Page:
could have withstood. The Thirty-second and Thirty-ninth moved promptly, but were embarrassed by the retiring forces, and their safety endangered by an assault in overwhelming numbers upon front and flanks. Lieutenant Belding moved back with four guns, but was so hotly pressed that he could not put them in position with safety. He had done nothing in his original position, because the lines falling back in our front were between his guns and the enemy's line. He and his men stood at their pieces until the enemy's lines were within 50 yards, when they fell back, leaving two guns on the field, owing to the killing of horses attached to one and the breaking of the pole of the other.
The Forty-ninth-remained in its position until ordered to retire, and fought desperately at every rod. The Fifteenth Ohio, Colonel Wallace, delivered six rounds before falling back, while the Thirty-second and Thirty-ninth Indiana bravely contested the ground on the right. The courage and activity of these regiments kept the enemy in check until our artillery horses could be hitched, and the dead of the foe showed the telling effect of their fire. With cavalry on their right, infantry assailing them on the left, and heavy masses rushing to the assault in front, these regiments were directed to retire as the only escape from annihilation or capture.
Edgarton's battery, after being uncovered by the lines of General Kirk, opened fire, but before three rounds were delivered the enemy reached the guns and captured the pieces. Unchecked, the foe rushed on, and as his advance reached Goodspeed's battery, his second line reached Edgarton's battery, and that gallant officer being wounded and made prisoner, his men continued to defend themselves with their gun-swabs. The Fifteenth Ohio, Colonel Wallace, had got into position, and, under cover of its fire, the Forty-ninth Ohio and Eighty-ninth Illinois were directed to retire by the flank. The Thirty-second and Thirty-ninth were now retiring in good order.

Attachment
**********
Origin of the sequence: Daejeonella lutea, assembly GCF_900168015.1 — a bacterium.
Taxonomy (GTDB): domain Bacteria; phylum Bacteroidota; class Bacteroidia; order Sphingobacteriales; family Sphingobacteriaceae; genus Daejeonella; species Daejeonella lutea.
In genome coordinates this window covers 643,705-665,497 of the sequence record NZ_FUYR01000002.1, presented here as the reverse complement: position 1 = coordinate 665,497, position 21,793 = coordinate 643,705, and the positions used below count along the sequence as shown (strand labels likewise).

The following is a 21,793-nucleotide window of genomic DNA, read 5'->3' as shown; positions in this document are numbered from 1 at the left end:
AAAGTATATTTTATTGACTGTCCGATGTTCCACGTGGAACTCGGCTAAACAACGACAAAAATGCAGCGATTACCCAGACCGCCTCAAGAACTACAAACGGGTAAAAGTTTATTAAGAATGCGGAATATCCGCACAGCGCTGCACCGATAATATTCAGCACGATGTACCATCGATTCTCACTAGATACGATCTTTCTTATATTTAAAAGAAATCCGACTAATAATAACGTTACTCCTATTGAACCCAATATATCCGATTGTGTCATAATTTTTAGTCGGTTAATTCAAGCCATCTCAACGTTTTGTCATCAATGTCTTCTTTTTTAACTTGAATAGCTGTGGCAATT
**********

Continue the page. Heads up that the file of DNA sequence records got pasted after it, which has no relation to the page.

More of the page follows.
At this juncture, learning nothing of General Willich, I felt it my duty to exert myself as far as possible to save the command. Goodspeed's battery, under command of Lieutenant Belding, was ordered to retire to a position beyond an open field, and Lieutenant-Colonel Drake was directed to place the Forty-ninth Ohio in position at the same point.
Here I had hoped to rally the whole brigade, but Lieutenant-Colonel Drake was killed, and Major Porter, of the Forty-ninth, was severely wounded. My horses was shot, and most of our field officers were disabled or dismounted by the enemy's fire. From my position, looking to our center, I could see our whole line fall back rapidly in some disorder, though a constant fire was kept up to the right.
Lieutenant-Colonel Jones was bravely rallying his men, and large numbers, separated from other regiments, were moving directly west, instead of to our center. Lieutenant Day, in charge of three guns, moved back toward the Wilkinson road, with our extreme right. After retiring for nearly half a mile, and rallying and fighting at every available point, my second horse was killed, placing it again out of my power to communicate with our center.
Soon after, a line was rallied and formed, extending west to a small creek, and Lieutenant Belding's gun was got in position. Beyond the creek Lieutenant-Colonel Jones and myself rallied, under cover of a fence and cedar thicket. As the enemy's columns neared our irregular lines, they were met by a rapid and deadly fire, and Lieutenant Belding opened fire at the same time with terrible effect. The rebel columns were checked and fell back across the open ground. Here they opened
20 R R-VOL XX, PT I